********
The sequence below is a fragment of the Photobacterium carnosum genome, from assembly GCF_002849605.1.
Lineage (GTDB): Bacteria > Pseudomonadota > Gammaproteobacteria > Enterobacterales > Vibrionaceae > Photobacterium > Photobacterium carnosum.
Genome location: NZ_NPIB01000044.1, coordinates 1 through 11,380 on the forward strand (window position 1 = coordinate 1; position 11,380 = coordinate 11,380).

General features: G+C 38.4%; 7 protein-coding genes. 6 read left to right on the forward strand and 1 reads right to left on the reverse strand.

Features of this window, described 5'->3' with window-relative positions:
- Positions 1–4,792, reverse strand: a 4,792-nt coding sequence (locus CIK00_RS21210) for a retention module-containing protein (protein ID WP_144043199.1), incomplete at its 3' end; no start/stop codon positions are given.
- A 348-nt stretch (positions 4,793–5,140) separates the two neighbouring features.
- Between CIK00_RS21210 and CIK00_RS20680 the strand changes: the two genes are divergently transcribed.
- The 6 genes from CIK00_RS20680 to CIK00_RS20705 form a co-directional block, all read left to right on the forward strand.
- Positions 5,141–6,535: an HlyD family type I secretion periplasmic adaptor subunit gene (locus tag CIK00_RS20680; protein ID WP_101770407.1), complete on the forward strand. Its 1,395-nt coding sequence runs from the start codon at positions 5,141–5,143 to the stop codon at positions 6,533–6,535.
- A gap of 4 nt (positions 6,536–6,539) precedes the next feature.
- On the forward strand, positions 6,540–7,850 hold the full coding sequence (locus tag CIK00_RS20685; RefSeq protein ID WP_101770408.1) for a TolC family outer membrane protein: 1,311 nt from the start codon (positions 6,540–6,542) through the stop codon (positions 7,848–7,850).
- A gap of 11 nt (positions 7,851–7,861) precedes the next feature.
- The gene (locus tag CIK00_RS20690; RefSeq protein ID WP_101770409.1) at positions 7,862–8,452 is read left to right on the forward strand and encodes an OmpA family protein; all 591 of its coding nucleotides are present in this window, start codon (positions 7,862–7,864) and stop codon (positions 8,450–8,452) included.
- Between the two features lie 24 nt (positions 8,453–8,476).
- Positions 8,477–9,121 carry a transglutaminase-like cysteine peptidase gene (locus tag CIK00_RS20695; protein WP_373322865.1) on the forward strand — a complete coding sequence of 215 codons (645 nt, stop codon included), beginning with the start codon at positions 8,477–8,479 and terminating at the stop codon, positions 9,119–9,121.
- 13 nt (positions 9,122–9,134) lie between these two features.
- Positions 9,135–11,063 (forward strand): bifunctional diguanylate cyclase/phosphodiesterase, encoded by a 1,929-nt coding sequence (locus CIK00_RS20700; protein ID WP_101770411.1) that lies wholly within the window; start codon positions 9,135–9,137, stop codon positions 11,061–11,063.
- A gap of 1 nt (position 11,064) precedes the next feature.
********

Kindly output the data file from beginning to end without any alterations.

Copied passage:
The sequence below is a fragment of the Photobacterium carnosum genome, from assembly GCF_002849605.1.
Lineage (GTDB): Bacteria > Pseudomonadota > Gammaproteobacteria > Enterobacterales > Vibrionaceae > Photobacterium > Photobacterium carnosum.
Genome location: NZ_NPIB01000044.1, coordinates 1 through 11,380 on the forward strand (window position 1 = coordinate 1; position 11,380 = coordinate 11,380).

General features: G+C 38.4%; 7 protein-coding genes. 6 read left to right on the forward strand and 1 reads right to left on the reverse strand.

Features of this window, described 5'->3' with window-relative positions:
- Positions 1–4,792, reverse strand: a 4,792-nt coding sequence (locus CIK00_RS21210) for a retention module-containing protein (protein ID WP_144043199.1), incomplete at its 3' end; no start/stop codon positions are given.
- A 348-nt stretch (positions 4,793–5,140) separates the two neighbouring features.
- Between CIK00_RS21210 and CIK00_RS20680 the strand changes: the two genes are divergently transcribed.
- The 6 genes from CIK00_RS20680 to CIK00_RS20705 form a co-directional block, all read left to right on the forward strand.
- Positions 5,141–6,535: an HlyD family type I secretion periplasmic adaptor subunit gene (locus tag CIK00_RS20680; protein ID WP_101770407.1), complete on the forward strand. Its 1,395-nt coding sequence runs from the start codon at positions 5,141–5,143 to the stop codon at positions 6,533–6,535.
- A gap of 4 nt (positions 6,536–6,539) precedes the next feature.
- On the forward strand, positions 6,540–7,850 hold the full coding sequence (locus tag CIK00_RS20685; RefSeq protein ID WP_101770408.1) for a TolC family outer membrane protein: 1,311 nt from the start codon (positions 6,540–6,542) through the stop codon (positions 7,848–7,850).
- A gap of 11 nt (positions 7,851–7,861) precedes the next feature.
- The gene (locus tag CIK00_RS20690; RefSeq protein ID WP_101770409.1) at positions 7,862–8,452 is read left to right on the forward strand and encodes an OmpA family protein; all 591 of its coding nucleotides are present in this window, start codon (positions 7,862–7,864) and stop codon (positions 8,450–8,452) included.
- Between the two features lie 24 nt (positions 8,453–8,476).
- Positions 8,477–9,121 carry a transglutaminase-like cysteine peptidase gene (locus tag CIK00_RS20695; protein WP_373322865.1) on the forward strand — a complete coding sequence of 215 codons (645 nt, stop codon included), beginning with the start codon at positions 8,477–8,479 and terminating at the stop codon, positions 9,119–9,121.
- 13 nt (positions 9,122–9,134) lie between these two features.
- Positions 9,135–11,063 (forward strand): bifunctional diguanylate cyclase/phosphodiesterase, encoded by a 1,929-nt coding sequence (locus CIK00_RS20700; protein ID WP_101770411.1) that lies wholly within the window; start codon positions 9,135–9,137, stop codon positions 11,061–11,063.
- A gap of 1 nt (position 11,064) precedes the next feature.